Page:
I can count on one hand the number of girls from my city in India who were sent by their parents to the United States to study. Well, with only four girls, I still have a finger to spare. I can also think of plenty of boys who were given the opportunity for one sole reason: their gender. So, you can imagine how much gender equality means to me.
As a nation, the United States is viewed as a world leader in gender equality. The country gave women the right to vote in 1920 and today there is a call for equal pay for women in Hollywood by 2020, a full century later.
The midterm elections to me were another stride in the direction of gender equality with the potential to kickstart a global wave. With votes still being counted Thursday, 100 women had been officially declared winners. Many called it a night of firsts.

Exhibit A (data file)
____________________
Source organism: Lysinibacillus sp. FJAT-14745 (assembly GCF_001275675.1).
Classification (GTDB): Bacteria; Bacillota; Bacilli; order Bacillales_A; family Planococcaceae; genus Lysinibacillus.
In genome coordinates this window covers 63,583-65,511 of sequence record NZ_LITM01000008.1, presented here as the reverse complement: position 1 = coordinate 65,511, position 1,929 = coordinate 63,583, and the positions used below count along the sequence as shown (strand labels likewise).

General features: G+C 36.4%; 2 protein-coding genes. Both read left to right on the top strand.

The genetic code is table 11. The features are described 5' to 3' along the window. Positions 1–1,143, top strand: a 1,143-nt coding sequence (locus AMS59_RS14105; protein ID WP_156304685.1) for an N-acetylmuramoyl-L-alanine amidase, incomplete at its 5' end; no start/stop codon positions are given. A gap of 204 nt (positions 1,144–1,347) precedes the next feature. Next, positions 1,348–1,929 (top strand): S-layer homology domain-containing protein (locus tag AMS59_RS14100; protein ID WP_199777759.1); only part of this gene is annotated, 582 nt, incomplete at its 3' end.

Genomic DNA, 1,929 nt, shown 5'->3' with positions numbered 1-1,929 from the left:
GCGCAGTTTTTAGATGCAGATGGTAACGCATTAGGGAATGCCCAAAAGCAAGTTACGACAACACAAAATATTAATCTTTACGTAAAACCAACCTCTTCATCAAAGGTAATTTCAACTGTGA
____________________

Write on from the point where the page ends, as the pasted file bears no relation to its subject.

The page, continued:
However, for me the victories of women are not the be-all and end-all goal. What these women have done in the past, their platforms today, and the future they will create is what truly matters.
So, I would want to create a show that looks at the women who won in California and what the USC community can expect from them. I believe that this would focus the conversation on a specific topic and appeal to all genders, including people who are non-conforming.
#GirlPower is great, but girls in power is not equivalent to the elevation of female voices and concerns. So, looking at the victories could help understand the role of influential women in California, a state that is a big supporter of female leaders and political activists.
To set up the show I would definitely like to compare California to other states and countries. I would even want to see a timeline of California's support for female politicians.